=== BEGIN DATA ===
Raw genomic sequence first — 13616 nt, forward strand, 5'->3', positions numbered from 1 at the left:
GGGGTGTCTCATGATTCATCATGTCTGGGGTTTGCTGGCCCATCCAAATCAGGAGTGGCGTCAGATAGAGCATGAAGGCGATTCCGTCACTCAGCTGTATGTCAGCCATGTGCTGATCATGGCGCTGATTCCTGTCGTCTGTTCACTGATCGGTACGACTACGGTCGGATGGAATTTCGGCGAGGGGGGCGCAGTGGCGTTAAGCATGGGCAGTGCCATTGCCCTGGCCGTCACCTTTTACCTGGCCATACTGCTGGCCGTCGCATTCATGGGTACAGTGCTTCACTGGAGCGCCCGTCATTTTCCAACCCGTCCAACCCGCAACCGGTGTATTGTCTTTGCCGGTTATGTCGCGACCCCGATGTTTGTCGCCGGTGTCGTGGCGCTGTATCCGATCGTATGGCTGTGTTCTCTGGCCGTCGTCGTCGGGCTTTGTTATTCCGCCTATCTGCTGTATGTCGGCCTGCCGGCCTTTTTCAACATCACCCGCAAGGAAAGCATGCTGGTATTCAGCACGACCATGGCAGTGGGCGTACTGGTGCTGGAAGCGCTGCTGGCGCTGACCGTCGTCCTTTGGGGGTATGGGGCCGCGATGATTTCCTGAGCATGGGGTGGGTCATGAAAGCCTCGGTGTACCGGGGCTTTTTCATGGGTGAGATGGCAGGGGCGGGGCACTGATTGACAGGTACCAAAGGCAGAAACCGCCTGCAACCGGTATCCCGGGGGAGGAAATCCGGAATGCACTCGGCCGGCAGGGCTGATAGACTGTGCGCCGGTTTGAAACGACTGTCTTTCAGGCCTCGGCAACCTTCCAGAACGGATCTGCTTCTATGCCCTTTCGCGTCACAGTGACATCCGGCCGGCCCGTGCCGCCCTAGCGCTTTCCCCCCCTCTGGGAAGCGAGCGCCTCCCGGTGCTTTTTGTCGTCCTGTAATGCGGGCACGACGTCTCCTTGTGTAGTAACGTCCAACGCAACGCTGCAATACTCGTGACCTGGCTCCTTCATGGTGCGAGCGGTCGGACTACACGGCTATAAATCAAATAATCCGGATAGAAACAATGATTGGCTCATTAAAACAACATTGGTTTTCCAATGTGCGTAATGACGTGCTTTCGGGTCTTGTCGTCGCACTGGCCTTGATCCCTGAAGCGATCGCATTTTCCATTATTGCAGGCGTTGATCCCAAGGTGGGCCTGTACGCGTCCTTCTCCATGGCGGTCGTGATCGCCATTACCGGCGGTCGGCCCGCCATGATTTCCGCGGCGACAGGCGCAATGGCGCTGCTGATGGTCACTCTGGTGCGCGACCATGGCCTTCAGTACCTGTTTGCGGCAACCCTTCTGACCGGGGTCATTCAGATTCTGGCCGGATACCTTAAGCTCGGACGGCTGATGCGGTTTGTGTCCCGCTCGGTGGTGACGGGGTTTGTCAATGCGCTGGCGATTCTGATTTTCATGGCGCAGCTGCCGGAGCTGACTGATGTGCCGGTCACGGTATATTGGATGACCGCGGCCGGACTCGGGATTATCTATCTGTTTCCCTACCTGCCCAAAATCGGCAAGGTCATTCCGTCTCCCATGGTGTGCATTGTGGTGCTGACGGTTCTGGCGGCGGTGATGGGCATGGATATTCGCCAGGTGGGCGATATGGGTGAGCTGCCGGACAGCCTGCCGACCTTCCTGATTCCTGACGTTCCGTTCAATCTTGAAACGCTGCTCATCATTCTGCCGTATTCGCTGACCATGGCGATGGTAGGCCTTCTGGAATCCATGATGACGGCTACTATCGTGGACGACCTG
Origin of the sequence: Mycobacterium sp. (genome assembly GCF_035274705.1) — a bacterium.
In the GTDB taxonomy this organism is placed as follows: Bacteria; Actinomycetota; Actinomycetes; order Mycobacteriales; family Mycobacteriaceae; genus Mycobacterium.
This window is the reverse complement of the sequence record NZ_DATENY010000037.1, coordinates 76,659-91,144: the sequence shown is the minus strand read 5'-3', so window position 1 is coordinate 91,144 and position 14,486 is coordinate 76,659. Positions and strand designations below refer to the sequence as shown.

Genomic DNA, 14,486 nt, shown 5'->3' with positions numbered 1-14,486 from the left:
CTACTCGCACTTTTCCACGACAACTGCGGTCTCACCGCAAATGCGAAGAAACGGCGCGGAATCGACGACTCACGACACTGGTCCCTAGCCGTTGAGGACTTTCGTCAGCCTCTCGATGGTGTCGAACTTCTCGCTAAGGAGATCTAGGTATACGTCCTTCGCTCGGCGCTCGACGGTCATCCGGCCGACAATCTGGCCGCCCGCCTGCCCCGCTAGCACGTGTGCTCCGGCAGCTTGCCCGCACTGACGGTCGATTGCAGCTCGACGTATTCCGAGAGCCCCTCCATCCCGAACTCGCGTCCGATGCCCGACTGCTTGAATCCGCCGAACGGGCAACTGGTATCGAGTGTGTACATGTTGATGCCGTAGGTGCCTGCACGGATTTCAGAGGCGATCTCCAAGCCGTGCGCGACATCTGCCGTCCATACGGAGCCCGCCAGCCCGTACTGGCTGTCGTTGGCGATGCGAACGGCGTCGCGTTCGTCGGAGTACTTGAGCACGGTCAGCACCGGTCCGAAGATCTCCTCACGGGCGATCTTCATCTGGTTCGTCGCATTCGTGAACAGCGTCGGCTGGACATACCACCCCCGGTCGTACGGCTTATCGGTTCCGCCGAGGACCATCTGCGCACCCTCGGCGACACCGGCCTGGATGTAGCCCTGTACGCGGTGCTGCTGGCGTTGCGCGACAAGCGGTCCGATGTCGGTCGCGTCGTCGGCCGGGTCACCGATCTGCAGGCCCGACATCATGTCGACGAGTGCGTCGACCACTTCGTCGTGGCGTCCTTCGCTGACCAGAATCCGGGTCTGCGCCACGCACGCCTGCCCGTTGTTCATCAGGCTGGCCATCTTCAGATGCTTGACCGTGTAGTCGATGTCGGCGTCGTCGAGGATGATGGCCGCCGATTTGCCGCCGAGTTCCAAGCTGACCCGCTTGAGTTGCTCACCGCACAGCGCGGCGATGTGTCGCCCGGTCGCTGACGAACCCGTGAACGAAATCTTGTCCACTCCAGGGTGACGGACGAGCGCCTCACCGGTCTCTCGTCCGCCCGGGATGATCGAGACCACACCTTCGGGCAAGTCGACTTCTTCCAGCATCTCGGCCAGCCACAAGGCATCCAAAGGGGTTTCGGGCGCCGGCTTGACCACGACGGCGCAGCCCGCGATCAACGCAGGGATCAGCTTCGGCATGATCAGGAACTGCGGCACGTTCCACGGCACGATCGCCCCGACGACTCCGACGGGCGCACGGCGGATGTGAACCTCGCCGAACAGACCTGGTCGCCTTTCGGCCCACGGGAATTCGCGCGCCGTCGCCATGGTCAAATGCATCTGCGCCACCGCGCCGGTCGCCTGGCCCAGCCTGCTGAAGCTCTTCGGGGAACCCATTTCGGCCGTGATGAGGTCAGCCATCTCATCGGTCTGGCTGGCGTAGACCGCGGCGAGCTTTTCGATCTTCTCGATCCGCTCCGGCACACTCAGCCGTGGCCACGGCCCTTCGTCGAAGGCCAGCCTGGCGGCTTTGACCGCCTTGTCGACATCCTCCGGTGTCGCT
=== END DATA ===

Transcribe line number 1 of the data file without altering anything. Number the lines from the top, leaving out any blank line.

Raw genomic sequence first — 13616 nt, forward strand, 5'->3', positions numbered from 1 at the left: